The first was not buying food on campus. I did this my senior year in college, (which my roommate thought was pretty much the dumbest thing she ever heard!) and it was actually really tough for me. I will admit, I’ve broken this more than once. I had gotten in a habit of relying on vending machines and the market store in the University Center for lunch (typically a fresh roll, babybel cheese, and a pear). Not buying food on campus meant I had to either a) plan ahead, or b) go without. The money I saved will go to a charity – either our church’s sister parish in Colombia, or Partners in Health.

The second wasmultitasking. Yup, I gave up multitasking for Lent. I actually decided I should do this last year, but then in preparation for Lent I started cutting back in the weeks before. So when Lent rolled around I decided I didn’t really “need” to do it, but then I realized it was just me chickening out.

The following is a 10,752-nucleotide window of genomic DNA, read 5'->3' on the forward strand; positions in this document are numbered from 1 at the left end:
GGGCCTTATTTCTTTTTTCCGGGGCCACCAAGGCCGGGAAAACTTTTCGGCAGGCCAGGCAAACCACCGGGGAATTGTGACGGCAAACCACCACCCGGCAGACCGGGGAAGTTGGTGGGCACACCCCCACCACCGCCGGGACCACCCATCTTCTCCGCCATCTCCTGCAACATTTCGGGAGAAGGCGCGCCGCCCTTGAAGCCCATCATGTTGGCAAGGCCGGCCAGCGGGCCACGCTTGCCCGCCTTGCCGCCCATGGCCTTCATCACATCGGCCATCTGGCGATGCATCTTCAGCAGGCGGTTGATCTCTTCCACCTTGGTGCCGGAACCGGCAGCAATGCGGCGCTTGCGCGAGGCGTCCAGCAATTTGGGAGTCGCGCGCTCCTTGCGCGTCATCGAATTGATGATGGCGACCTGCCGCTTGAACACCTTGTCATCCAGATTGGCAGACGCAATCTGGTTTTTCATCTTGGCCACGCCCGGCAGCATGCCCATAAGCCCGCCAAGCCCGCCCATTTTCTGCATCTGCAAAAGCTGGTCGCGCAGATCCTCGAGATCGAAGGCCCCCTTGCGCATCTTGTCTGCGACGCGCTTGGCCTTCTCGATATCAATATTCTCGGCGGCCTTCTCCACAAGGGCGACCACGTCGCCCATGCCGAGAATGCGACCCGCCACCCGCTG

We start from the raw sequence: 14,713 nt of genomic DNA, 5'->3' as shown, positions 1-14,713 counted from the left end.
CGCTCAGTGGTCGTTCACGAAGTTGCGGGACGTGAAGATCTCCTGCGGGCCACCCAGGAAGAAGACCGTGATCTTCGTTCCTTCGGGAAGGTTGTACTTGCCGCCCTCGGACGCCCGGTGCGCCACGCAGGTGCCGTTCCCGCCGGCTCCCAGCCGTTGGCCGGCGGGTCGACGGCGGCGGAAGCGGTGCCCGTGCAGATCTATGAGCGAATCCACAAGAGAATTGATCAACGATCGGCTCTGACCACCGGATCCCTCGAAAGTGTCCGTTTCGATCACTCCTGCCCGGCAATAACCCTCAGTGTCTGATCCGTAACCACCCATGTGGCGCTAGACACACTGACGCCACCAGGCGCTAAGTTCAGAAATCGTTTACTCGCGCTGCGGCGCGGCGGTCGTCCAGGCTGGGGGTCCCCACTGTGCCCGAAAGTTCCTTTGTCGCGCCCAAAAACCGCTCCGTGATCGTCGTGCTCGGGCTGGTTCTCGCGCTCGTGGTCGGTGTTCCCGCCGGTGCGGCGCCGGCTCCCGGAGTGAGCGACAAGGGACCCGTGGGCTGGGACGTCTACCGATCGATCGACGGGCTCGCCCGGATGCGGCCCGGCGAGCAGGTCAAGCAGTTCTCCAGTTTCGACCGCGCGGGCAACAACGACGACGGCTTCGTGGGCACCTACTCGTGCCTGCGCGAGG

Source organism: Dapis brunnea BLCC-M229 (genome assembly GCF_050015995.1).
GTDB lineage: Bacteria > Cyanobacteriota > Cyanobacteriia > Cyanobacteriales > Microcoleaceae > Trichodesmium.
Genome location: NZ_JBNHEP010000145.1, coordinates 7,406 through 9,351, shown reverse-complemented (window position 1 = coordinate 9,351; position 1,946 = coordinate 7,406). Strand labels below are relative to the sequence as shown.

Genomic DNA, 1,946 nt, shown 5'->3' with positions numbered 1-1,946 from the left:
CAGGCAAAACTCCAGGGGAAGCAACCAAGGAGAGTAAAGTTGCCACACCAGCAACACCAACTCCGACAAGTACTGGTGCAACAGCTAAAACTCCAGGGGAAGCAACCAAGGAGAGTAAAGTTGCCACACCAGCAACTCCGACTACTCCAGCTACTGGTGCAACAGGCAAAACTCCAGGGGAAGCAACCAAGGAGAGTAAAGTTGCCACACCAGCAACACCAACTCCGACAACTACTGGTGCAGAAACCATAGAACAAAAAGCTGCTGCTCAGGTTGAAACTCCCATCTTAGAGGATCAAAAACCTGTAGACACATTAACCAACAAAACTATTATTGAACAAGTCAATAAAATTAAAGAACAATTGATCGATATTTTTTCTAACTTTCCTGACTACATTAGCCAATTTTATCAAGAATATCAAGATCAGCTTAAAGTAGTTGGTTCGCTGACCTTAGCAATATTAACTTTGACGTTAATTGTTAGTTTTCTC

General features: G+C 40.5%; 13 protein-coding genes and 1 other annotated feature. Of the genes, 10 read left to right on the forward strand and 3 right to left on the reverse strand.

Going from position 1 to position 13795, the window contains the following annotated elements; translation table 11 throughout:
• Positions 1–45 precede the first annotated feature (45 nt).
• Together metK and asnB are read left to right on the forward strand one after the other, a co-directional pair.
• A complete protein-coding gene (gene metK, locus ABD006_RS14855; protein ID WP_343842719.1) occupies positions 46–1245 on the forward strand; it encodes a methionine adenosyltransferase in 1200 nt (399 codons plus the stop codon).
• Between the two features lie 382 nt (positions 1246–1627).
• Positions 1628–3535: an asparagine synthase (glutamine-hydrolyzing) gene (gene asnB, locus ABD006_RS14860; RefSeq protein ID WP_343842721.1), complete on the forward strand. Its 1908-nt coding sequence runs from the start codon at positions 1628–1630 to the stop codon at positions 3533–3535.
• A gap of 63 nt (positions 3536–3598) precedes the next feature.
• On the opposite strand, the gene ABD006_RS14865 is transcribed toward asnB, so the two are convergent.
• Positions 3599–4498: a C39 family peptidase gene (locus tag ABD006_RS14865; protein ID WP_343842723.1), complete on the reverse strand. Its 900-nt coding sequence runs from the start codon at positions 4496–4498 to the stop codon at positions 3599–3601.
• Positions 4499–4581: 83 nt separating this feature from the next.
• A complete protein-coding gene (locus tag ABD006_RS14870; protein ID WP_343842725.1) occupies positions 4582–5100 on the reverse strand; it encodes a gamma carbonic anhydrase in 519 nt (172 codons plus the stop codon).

So what do I mean by multitasking?

- no listening to music or talking on the phone while driving/walking to or from school

- no reading on e-mails/blogs/news/magazines while watching TV

- no listening to podcasts/music while doing dishes or cleaning

- no watching TV/reading/playing on computer while eating

- no watching TV while cooking

I will admit that I broke all of these. A couple times I put on classical or Christian music so that I would stop going crazy and just finish the damn dishes. My rule was if someone else initiated (like called me while I walked home or if John turned on the TV) I was going to just go with it. Which meant I still ended up doing these things pretty regularly, though way less than I had before.

The hardest was not doing something wile eating. I had anticipated hours of quiet meditation over my meals – savoring every bite, being truly present to what I ate. In reality, I would scarf down my food because it was boring to just sit there and eat. It made me realize how loud the command in my brain to “DO SOMETHING!” is.